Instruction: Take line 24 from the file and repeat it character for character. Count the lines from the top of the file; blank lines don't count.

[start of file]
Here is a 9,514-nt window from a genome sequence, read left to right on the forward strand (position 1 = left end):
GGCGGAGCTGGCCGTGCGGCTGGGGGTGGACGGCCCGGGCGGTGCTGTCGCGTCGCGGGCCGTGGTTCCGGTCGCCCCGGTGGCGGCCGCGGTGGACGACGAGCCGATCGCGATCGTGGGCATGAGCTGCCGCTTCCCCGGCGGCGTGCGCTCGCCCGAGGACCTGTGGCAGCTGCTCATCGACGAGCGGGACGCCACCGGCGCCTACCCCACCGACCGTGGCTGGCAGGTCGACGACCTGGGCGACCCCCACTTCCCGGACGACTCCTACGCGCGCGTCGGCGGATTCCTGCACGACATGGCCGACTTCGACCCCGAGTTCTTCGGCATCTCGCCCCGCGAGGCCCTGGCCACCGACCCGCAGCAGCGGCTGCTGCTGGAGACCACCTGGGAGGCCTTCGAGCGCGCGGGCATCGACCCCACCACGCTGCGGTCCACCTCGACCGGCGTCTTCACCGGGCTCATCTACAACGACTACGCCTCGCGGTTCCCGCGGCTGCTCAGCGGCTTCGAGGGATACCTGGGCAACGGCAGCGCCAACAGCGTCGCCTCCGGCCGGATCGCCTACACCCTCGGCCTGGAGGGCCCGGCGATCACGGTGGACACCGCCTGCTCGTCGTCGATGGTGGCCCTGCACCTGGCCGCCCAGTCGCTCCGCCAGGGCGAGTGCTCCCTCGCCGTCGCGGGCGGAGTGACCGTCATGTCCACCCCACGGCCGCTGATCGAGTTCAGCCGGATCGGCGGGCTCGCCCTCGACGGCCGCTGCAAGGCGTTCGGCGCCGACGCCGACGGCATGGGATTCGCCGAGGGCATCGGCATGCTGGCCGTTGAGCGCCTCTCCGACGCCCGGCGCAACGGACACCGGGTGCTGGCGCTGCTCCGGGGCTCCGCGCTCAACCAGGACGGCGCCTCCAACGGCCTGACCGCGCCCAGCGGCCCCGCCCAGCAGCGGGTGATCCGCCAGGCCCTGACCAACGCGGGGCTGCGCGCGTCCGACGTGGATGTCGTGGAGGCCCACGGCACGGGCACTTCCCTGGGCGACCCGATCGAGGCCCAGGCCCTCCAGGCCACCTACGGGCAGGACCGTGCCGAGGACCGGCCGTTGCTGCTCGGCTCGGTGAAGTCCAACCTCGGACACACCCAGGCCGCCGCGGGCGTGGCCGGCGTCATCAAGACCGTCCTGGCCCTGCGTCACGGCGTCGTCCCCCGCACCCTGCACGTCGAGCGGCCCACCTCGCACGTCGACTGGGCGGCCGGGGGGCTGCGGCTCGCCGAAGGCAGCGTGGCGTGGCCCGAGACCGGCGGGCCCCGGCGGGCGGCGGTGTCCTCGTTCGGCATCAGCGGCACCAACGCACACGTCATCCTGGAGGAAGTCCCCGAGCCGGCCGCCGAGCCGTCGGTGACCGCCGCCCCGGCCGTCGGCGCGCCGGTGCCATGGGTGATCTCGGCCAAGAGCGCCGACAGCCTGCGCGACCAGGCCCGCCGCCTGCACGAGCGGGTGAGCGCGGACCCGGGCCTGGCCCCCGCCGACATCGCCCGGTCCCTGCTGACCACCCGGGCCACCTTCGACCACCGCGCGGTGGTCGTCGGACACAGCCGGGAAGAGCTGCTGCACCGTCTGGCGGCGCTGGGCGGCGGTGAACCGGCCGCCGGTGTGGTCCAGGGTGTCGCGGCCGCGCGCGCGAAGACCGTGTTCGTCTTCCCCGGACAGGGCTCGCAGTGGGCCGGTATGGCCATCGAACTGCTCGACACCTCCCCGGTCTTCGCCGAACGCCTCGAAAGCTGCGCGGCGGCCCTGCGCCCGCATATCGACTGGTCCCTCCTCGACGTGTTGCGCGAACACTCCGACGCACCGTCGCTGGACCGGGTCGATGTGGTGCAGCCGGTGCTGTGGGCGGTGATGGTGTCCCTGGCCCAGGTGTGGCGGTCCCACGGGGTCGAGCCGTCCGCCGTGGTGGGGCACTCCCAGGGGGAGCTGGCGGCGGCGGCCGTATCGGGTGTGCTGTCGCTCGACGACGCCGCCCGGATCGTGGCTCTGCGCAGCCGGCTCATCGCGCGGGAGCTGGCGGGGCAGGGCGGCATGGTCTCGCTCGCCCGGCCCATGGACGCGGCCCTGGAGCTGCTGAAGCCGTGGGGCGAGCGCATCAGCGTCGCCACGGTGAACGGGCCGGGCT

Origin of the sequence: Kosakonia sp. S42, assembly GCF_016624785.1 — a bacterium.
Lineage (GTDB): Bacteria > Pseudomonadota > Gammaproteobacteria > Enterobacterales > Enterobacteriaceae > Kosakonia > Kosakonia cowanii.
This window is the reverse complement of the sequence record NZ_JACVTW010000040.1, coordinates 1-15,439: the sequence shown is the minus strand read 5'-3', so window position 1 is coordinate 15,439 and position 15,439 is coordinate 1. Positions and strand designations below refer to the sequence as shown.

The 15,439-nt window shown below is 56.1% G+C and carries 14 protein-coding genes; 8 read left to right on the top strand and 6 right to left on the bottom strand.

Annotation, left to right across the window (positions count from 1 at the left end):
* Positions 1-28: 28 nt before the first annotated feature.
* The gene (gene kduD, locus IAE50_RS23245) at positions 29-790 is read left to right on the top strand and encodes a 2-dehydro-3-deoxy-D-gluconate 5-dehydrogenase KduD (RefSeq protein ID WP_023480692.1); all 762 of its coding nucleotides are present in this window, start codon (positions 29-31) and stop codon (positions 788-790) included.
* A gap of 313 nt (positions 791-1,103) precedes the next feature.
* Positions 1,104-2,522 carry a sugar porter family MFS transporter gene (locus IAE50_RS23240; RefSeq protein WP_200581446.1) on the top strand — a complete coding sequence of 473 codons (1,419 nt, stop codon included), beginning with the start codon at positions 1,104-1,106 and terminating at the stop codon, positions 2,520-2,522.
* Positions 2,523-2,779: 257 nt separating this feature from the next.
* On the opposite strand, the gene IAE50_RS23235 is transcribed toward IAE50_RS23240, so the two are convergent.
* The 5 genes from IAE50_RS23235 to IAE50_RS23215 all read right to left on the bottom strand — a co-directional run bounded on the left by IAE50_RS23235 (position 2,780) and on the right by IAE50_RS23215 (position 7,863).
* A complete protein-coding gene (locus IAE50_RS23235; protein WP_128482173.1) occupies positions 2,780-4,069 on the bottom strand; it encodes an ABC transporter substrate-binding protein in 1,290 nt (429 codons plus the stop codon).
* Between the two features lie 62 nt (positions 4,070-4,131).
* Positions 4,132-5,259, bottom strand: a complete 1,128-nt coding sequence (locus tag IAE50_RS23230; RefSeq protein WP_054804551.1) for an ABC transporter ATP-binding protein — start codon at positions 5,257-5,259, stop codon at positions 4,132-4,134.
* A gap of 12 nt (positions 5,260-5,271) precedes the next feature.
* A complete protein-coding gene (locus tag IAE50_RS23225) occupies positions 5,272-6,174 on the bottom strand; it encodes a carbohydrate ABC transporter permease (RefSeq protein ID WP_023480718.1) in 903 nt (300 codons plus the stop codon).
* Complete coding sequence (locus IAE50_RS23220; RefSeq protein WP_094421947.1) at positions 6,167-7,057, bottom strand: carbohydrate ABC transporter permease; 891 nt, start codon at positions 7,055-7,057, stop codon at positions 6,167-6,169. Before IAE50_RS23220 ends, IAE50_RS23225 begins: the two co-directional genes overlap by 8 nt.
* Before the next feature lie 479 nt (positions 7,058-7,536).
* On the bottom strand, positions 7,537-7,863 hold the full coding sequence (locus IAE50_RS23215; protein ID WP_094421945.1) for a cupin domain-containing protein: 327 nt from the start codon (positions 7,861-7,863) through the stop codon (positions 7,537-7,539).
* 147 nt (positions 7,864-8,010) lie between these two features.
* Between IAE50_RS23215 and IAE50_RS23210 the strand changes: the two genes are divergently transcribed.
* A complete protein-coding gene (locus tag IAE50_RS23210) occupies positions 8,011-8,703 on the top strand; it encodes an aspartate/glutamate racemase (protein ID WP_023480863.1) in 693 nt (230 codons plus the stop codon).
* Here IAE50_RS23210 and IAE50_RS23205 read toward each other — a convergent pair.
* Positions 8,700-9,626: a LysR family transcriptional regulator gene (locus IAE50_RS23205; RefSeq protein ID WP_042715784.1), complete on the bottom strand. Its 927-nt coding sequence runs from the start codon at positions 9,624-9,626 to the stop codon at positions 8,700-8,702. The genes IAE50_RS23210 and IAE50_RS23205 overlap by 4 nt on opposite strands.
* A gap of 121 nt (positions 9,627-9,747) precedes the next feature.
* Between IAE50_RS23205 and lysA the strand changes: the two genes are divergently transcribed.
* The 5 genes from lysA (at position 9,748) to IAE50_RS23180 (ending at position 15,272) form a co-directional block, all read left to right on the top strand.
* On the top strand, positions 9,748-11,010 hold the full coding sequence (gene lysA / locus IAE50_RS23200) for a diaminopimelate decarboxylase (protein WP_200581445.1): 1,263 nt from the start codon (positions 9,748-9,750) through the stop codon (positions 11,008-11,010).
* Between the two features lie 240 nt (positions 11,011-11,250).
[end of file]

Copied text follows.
* Between IAE50_RS23215 and IAE50_RS23210 the strand changes: the two genes are divergently transcribed.